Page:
• Data Formatting and Presentation Logic: If the data needs to be formatted or processed for display purposes (like date formatting, concatenating strings, etc.), a ViewModel can encapsulate this logic, keeping the view clean and focused on presentation.
  • Complex Data Binding: In scenarios where the view has complex data binding requirements that do not map directly to your domain models. A ViewModel can reshape the data in a more suitable form for binding in the view.
  • Validation: For views that require specific validation logic that doesn’t apply to your domain models. ViewModels can define validation rules specific to the view’s requirements using attributes.
  • Decoupling: To maintain a clean separation of concerns between the UI and the business logic. ViewModels helps decouple your views from your business logic and data access layers.
  • Performance Optimization: In cases where fetching the entire domain model might be expensive in terms of performance. A ViewModel can contain just the necessary data, reducing the server and network load.
Best Practices
  • Single Responsibility: Each ViewModel should be specific to a view or a set of closely related views. Avoid a ‘one size fits all’ approach.
  • Avoid Business Logic: ViewModels should not contain business logic. They are for transferring data between the controller and the view.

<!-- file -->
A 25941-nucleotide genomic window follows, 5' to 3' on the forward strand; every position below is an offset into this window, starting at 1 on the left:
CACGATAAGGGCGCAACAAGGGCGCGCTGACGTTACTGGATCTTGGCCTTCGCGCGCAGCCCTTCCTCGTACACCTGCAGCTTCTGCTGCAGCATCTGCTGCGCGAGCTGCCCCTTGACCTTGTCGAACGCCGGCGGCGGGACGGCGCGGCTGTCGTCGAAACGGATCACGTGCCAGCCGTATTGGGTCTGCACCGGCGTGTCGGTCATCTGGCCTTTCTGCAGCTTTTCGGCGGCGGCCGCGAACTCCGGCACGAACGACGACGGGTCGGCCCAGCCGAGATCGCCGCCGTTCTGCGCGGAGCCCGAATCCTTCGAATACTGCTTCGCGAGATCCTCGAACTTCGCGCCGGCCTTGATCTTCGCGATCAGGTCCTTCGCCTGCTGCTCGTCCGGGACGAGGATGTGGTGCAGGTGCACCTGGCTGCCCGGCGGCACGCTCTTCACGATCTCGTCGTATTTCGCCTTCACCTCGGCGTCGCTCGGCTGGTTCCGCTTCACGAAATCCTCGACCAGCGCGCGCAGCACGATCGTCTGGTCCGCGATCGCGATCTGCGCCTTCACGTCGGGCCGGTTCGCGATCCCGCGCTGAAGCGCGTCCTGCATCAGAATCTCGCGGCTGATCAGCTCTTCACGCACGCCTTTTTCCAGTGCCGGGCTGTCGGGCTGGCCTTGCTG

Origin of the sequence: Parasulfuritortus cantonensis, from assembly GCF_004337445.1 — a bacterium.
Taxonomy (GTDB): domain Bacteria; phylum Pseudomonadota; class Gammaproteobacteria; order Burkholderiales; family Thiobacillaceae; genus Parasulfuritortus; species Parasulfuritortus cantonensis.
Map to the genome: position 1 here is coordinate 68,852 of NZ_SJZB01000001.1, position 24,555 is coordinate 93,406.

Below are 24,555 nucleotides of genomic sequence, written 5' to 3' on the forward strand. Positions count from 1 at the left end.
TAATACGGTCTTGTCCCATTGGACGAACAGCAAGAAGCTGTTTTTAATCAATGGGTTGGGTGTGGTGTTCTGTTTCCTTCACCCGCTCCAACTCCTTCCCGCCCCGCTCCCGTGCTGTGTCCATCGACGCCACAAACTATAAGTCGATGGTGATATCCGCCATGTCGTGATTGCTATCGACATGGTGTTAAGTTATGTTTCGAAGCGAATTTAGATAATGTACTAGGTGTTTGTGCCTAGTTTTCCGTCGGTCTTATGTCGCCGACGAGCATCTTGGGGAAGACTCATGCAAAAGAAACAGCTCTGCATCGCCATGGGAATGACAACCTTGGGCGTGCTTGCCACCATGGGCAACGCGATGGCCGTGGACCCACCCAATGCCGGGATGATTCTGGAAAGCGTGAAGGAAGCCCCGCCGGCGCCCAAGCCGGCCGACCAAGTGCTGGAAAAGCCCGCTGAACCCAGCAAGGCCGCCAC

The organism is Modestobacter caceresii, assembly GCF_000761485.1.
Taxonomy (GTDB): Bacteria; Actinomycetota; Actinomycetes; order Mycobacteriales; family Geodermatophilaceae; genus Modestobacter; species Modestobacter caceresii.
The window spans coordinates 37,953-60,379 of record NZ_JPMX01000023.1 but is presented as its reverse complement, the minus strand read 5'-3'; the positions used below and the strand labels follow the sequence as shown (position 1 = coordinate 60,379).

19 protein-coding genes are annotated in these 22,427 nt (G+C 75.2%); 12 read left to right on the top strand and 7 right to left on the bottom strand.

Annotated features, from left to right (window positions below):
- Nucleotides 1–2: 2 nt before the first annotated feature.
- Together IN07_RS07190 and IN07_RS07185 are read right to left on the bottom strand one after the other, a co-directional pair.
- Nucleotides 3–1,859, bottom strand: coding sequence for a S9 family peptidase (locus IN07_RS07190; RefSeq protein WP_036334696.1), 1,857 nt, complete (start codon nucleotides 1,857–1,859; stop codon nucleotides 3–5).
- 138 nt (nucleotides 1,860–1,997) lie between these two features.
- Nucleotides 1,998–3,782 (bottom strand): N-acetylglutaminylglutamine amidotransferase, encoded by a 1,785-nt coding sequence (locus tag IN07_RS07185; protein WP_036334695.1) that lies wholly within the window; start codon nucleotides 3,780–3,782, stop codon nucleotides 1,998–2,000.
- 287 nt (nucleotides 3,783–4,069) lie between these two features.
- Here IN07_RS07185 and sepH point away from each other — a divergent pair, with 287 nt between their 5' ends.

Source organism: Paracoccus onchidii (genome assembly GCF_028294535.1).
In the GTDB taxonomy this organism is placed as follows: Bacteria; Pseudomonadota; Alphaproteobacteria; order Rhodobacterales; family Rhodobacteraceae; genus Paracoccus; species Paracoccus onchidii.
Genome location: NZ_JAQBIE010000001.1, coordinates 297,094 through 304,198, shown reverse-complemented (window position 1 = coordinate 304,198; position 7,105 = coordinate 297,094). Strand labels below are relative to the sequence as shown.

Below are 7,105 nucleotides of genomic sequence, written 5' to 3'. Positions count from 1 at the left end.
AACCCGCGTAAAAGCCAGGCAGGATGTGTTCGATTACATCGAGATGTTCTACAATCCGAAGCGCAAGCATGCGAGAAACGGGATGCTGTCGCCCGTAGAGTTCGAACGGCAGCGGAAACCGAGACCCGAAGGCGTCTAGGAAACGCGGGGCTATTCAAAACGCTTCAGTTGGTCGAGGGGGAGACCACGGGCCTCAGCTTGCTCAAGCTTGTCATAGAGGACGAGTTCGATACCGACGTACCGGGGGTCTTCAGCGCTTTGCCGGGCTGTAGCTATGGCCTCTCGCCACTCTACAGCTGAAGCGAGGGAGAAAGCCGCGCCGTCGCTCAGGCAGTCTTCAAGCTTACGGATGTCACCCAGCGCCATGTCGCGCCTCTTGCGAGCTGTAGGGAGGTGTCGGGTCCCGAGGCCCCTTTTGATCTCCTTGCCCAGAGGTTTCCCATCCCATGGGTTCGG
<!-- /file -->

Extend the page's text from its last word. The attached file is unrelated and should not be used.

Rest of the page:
• Mapping: When dealing with complex domain models, consider using a mapping library like AutoMapper to simplify the conversion between domain models and ViewModels.
  • Naming Convention: Name your ViewModels in a way that makes their purpose clear. For example, ProductDetailViewModel is more descriptive than ProductModel.

In the next article, I will discuss ASP.NET Core MVC TempData with Examples. In this article, I try to explain the ViewModel in ASP.NET Core MVC Application with examples. I hope you understand the need and use of ASP.NET Core MVC ViewModel with Examples.

5 thoughts on “ViewModel in ASP.NET Core MVC”

  1. No need for these two lines in the StudentController code:
    ViewBag.Title = “Student Details Page”;
    ViewBag.Header = “Student Details”;

  2. As Ahmed has already pointed above, setting the values for ViewBag.Title and ViewBag.Header is not required as we are using strongly typed model. They are not being used anyway.

    Further, can you please write a guide on using a ViewModel for a form and submitting it back to the controller?

    Thanks.

  3. Ephraim Fuchs

    Between this lesson and the last, the StudentId changed from a string to an int.
    Because of this, the HomeController.cs generates a compile time error.

Leave a Reply

Your email address will not be published. Required fields are marked *